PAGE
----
Submitted by VMware
The modern world is evolving quickly, and business is changing right with it. Those of us working in supply chain functions are adapting to keep pace and deliver even more value to our companies. Just a few years ago, we were asked to embrace General Data Protection Regulation (GDPR) and become knowledgeable on privacy topics to support business operations and regulatory compliance. Now, it’s commonplace to talk about these topics with suppliers. Looking ahead, the next big change is undoubtedly Environmental, Social, and Governance (ESG), especially with the upcoming Corporate Sustainability Reporting Directive (CSRD) from the European Union.
Personally, I could not be more thrilled to have ESG conversations with suppliers, as I’ve always been an advocate of protecting our planet. I also understand why those of us in supply chain roles have major leverage – our organizations help companies spend over $22 trillion dollars in the United States alone1.
Legislation that supports sustainable development has been slow to gain traction, especially in the United States. But corporations can and must be part of the solution. According to the UN Global Compact, there are more than 17,000 Sustainable Development Goals (SDG) participants in over 160 countries. These companies have the opportunity to generate strong economic returns, while also embedding long-term social and environmental value into their operations.
To bring this to life, Responsible Sourcing2 has become a popular strategy. For many companies, this is because their biggest sustainability impact often lies within their supply chain.
I’m excited about our part to help deliver on VMware’s 2030 Agenda and ESG outcomes of Sustainability, Equity and Trust, serving as a key lever to strengthen our business resilience, create opportunities to innovate, and combat climate change through VMware Responsible Sourcing.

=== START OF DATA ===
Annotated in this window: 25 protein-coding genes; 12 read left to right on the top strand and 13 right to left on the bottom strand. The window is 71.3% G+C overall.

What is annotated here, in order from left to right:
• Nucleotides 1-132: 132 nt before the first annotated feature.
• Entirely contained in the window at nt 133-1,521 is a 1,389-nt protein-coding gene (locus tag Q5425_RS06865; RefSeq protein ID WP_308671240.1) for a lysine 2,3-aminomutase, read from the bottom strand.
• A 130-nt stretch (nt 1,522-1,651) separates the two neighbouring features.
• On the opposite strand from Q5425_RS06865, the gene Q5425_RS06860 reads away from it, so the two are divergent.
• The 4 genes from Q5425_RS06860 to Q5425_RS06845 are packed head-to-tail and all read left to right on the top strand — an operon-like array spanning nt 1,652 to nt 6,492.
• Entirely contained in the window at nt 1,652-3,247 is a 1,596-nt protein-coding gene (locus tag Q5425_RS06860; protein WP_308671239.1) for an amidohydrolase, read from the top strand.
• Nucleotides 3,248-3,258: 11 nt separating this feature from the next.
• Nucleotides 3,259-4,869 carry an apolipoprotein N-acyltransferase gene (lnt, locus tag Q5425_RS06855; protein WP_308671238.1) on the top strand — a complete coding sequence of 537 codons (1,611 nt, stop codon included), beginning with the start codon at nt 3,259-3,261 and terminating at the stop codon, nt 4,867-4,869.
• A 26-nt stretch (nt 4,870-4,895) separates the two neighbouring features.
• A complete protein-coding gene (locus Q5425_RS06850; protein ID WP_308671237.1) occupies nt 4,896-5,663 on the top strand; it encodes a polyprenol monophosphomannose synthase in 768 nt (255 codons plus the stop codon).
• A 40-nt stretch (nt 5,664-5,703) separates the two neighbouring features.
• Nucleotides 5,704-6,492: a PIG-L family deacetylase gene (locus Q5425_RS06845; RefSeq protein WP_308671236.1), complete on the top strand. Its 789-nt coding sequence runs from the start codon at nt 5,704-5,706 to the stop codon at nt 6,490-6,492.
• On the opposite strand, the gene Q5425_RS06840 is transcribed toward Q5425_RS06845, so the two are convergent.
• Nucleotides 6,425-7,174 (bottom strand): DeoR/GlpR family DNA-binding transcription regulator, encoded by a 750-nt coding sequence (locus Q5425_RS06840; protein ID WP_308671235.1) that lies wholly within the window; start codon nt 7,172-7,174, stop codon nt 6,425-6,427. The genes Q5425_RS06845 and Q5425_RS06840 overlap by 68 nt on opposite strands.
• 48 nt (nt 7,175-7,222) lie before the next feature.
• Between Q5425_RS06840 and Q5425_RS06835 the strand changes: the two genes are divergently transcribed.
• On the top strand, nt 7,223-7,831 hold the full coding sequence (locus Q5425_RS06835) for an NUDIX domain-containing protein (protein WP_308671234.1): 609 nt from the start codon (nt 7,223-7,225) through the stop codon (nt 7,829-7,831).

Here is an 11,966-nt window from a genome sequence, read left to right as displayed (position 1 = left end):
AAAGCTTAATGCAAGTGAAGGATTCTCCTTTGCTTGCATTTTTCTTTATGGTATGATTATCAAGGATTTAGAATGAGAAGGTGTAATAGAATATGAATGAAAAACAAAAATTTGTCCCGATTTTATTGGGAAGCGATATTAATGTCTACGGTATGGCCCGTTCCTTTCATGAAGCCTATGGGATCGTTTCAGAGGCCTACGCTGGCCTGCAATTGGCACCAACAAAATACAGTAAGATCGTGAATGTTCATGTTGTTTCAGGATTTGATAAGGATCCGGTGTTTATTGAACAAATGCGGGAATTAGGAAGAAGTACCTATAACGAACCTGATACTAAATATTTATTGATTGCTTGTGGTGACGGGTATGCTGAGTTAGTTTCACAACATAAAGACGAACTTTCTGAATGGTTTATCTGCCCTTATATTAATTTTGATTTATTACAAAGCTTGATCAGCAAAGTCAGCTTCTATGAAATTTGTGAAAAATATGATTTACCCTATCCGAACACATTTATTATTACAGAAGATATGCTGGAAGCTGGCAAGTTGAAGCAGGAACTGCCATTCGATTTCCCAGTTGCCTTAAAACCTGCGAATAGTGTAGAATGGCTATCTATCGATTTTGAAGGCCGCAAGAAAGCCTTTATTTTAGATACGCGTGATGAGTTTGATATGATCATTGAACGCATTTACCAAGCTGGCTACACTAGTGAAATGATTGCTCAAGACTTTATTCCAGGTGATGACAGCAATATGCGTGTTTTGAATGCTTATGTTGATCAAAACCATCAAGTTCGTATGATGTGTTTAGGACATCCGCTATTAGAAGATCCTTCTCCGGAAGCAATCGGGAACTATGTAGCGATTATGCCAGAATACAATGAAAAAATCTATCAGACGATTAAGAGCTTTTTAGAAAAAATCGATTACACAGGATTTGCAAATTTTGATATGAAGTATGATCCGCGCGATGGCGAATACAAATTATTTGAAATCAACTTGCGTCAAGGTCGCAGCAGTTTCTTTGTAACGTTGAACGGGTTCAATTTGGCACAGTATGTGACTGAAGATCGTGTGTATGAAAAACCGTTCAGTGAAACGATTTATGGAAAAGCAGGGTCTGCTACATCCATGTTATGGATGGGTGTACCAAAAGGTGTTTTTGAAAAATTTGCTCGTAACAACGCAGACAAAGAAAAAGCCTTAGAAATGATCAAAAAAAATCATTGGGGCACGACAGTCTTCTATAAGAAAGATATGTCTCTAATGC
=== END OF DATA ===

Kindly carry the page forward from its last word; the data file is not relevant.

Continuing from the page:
Over the past 12 months, our Responsible Sourcing program has made considerable progress around sustainability, diversity, and accessibility. Two significant achievements in this area are:
Sustainability Supplier Engagement Program
Our suppliers represent a significant portion of our carbon footprint, with 70%+ of our emissions coming from our supply chain in our most recent greenhouse gas inventory. As a company, VMware has committed to achieving net zero carbon emissions for our operations and supply chain by 2030. As a critical first milestone, we are aiming for 75% of our annual spend to be with suppliers who have set science-based targets (SBTs) by end of FY25. Ambitious as this is, we know it is achievable and requires strong partnerships with our suppliers.
Supplier sustainability is not something that just happens on its own, nor can you make strides without a baseline understanding of what sustainability means to your suppliers. In FY21 we started this journey by leveraging EcoVadis' newly released Carbon Action Module to assess our suppliers on their sustainability practices. Once we had a baseline understanding we set a strategy to act.
At the end of FY22, we found that 23% of our suppliers had set science-based targets. A report published by CDP revealed that only 5% of suppliers annually are motivated to set SBTs on their own. We knew then that we had to take direct action in order to meet our FY25 goal by finding ways to accelerate progress through procurement actions, such as strengthening our Supplier Code of Conduct, direct enablement for our suppliers, and even implementing contractual language with sustainability requirements.